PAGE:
A continuing commitment. John P. Holdren, the White House science and technology adviser, told a standing-room-only crowd that President Obama considers R&D funding crucial for U.S. economic strength.
Just 2 years ago, American science seemed to be on the cusp of a new era, with Washington strongly backing research to drive economic growth and address a range of challenges. But as scientists and policy experts gathered recently for the AAAS Annual Meeting, they were confronting a new landscape where budget crises and shifting politics could jeopardize the nation’s power of innovation.
It was a recurring theme throughout the 5-day meeting: Whether the subject was new energy sources, the university of the future, or particle physics, discussions frequently turned to the potential impact of federal and state budget cuts—and to the need for new strategies and alliances that will allow science to move ahead.
Addressing a standing-room-only crowd of more than 1500 people, White House science and technology adviser John P. Holdren said that President Barack Obama remains firmly committed to scientific research. And, he added, Obama’s concerns reach beyond research spending to supporting the larger science enterprise, from education to the commercialization of discoveries.
“It’s not automatic that the United States will be No. 1 in science, technology, and innovation,” Holdren told reporters before his address. “This is something that has to be cultivated. It has to be invested in. The president has been very clear that he wants us to out-innovate, out-educate, and out-build the competition.”
The 177th AAAS Annual Meeting convened in Washington, DC, from 17 to 21 February, drawing several thousand researchers, policy experts, and educators, plus hundreds of U.S. and foreign journalists. Under the theme “Science Without Borders,” the meeting explored the global frontiers of research and contemporary policy issues.
Alice S. Huang
In an address marking the end of her term as AAAS president, Alice S. Huang described how her own practice of science diplomacy—in the lab and in work with Asian nations—has convinced her of its power to engage others and even address challenges such as poverty and women’s economic development. But for U.S. science diplomacy to be effective, said the Caltech virologist, “we need to avoid arrogance and Western-centric views and behave as true partners in advancing international science as well as the welfare of all citizens.”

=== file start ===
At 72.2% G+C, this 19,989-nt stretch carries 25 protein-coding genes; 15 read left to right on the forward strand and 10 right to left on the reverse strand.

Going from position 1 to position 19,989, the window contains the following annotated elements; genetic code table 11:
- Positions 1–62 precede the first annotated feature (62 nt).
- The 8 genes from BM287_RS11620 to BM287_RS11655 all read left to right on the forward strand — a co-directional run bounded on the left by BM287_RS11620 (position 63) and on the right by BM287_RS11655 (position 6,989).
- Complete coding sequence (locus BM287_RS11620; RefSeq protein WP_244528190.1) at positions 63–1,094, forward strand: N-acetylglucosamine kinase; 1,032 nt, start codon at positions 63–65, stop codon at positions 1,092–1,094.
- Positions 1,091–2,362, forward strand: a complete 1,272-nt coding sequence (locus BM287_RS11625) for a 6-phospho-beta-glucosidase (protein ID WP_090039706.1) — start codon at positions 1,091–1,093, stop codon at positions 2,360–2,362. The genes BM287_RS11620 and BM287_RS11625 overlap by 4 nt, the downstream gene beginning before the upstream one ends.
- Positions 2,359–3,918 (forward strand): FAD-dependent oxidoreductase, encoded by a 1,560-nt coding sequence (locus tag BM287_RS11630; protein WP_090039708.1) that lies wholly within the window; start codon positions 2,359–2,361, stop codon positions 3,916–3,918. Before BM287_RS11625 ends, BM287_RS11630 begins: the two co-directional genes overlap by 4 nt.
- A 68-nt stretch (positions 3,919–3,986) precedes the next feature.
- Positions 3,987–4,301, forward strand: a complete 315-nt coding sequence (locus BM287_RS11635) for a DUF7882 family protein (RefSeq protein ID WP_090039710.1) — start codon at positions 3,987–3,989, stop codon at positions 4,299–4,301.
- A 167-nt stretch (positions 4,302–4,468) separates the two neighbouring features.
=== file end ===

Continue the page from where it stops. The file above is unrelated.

In an increasingly global science culture, experts said at the meeting, cuts in U.S. science would likely be felt worldwide: fewer cooperative research projects; diminished ability to compete against rising science and technology powers; and eroding U.S. influence in areas such as education and research integrity.
Compromise remains possible, but the prospects are not bright—indeed, some analysts see the risk of a government shutdown later this spring.
Patrick Clemins, director of the AAAS R&D Budget and Policy Program, outlined critical elements of the conflict during a budget symposium: Obama in fiscal year 2012 would hold overall R&D spending to an increase of 0.5% over 2010 levels; nondefense R&D, however, would rise 6.5%. Republicans, in their plan for 2011, propose cuts of 4.4% in overall R&D, and 5.1% for nondefense R&D from current spending levels.
The continuing economic crisis is already creating unprecedented financial pressure at state universities and colleges, said Howard Gobstein, executive vice president for research, innovation, and STEM education at the Association of Public and Land-grant Universities. In 2009, 85% of higher education institutions reported state funding cuts averaging 11%. Last year, 60% reported reductions averaging 7%. This year, Gobstein said, cuts exceeding 20% have been imposed at some institutions.
Gobstein is confident that universities can adapt and preserve their commitments to teaching, research, and civic engagement. Still, he worries that education at public research universities “will become less and less accessible to most of our citizens as tuition soars to partially replace cuts in government support.”
With change happening so broadly and so swiftly, many at the Annual Meeting emphasized the importance of adapting, of finding new ways to have an impact.
In an event organized by AAAS and 10 other science organizations, 35 climate scientists came to Washington, DC, and spent a day meeting with members of Congress, including some in the new Republican majority in the House who have supported drastic reductions in funding for conservation and research on energy.
The scientists took an unconventional approach: Rather than debate the existence of climate change, they focused on related local issues such as childhood asthma and agricultural pests. Sometimes the reception was chilly, but other meetings with climate skeptics ended with agreements to keep an open line of communication.
In the view of Rob Young, a professor specializing in coastal geology at Western Carolina University, that was good news. “Success,” he said, “from my point of view, will really just be an e-mail asking about coastline erosion—anything to bridge the gap.”